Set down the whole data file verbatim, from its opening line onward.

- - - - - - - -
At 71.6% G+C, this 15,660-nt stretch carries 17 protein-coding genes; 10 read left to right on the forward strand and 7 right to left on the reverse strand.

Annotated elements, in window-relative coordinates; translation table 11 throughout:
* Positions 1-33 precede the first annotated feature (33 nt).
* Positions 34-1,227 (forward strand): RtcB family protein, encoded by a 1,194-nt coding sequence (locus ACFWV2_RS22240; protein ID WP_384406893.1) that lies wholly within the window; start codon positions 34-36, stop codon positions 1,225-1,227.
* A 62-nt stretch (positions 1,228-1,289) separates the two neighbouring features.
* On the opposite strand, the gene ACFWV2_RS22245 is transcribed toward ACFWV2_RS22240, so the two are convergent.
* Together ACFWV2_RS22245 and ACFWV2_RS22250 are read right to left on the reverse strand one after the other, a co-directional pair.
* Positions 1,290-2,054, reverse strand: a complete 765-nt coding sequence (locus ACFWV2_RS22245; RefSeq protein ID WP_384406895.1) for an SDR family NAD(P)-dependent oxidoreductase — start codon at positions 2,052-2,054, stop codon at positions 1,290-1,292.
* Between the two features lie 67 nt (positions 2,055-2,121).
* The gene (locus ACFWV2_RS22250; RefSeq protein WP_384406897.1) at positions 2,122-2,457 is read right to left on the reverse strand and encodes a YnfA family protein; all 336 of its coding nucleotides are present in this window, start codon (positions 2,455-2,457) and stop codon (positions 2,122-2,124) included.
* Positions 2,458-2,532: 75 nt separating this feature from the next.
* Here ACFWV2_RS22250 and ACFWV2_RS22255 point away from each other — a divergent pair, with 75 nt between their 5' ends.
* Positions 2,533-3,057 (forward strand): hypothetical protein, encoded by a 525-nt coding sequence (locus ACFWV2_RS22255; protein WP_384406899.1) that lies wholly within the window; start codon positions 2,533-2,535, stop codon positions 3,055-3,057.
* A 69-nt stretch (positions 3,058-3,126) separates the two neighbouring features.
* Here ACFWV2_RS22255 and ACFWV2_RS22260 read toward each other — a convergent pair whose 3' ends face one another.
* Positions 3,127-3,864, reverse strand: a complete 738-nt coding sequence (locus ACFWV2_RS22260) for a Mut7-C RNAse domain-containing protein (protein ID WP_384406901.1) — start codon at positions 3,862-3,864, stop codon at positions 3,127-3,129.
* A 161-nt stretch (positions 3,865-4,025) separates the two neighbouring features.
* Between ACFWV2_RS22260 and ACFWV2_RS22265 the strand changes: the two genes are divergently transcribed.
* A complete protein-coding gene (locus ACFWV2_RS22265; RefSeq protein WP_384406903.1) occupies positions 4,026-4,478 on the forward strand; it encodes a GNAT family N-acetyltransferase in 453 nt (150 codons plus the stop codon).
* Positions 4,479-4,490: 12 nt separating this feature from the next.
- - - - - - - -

At 71.6% G+C, this 15,660-nt stretch carries 17 protein-coding genes; 10 read left to right on the forward strand and 7 right to left on the reverse strand.

Annotated elements, in window-relative coordinates; translation table 11 throughout:
* Positions 1-33 precede the first annotated feature (33 nt).
* Positions 34-1,227 (forward strand): RtcB family protein, encoded by a 1,194-nt coding sequence (locus ACFWV2_RS22240; protein ID WP_384406893.1) that lies wholly within the window; start codon positions 34-36, stop codon positions 1,225-1,227.
* A 62-nt stretch (positions 1,228-1,289) separates the two neighbouring features.
* On the opposite strand, the gene ACFWV2_RS22245 is transcribed toward ACFWV2_RS22240, so the two are convergent.
* Together ACFWV2_RS22245 and ACFWV2_RS22250 are read right to left on the reverse strand one after the other, a co-directional pair.
* Positions 1,290-2,054, reverse strand: a complete 765-nt coding sequence (locus ACFWV2_RS22245; RefSeq protein ID WP_384406895.1) for an SDR family NAD(P)-dependent oxidoreductase — start codon at positions 2,052-2,054, stop codon at positions 1,290-1,292.
* Between the two features lie 67 nt (positions 2,055-2,121).
* The gene (locus ACFWV2_RS22250; RefSeq protein WP_384406897.1) at positions 2,122-2,457 is read right to left on the reverse strand and encodes a YnfA family protein; all 336 of its coding nucleotides are present in this window, start codon (positions 2,455-2,457) and stop codon (positions 2,122-2,124) included.
* Positions 2,458-2,532: 75 nt separating this feature from the next.
* Here ACFWV2_RS22250 and ACFWV2_RS22255 point away from each other — a divergent pair, with 75 nt between their 5' ends.
* Positions 2,533-3,057 (forward strand): hypothetical protein, encoded by a 525-nt coding sequence (locus ACFWV2_RS22255; protein WP_384406899.1) that lies wholly within the window; start codon positions 2,533-2,535, stop codon positions 3,055-3,057.
* A 69-nt stretch (positions 3,058-3,126) separates the two neighbouring features.
* Here ACFWV2_RS22255 and ACFWV2_RS22260 read toward each other — a convergent pair whose 3' ends face one another.
* Positions 3,127-3,864, reverse strand: a complete 738-nt coding sequence (locus ACFWV2_RS22260) for a Mut7-C RNAse domain-containing protein (protein ID WP_384406901.1) — start codon at positions 3,862-3,864, stop codon at positions 3,127-3,129.
* A 161-nt stretch (positions 3,865-4,025) separates the two neighbouring features.
* Between ACFWV2_RS22260 and ACFWV2_RS22265 the strand changes: the two genes are divergently transcribed.
* A complete protein-coding gene (locus ACFWV2_RS22265; RefSeq protein WP_384406903.1) occupies positions 4,026-4,478 on the forward strand; it encodes a GNAT family N-acetyltransferase in 453 nt (150 codons plus the stop codon).
* Positions 4,479-4,490: 12 nt separating this feature from the next.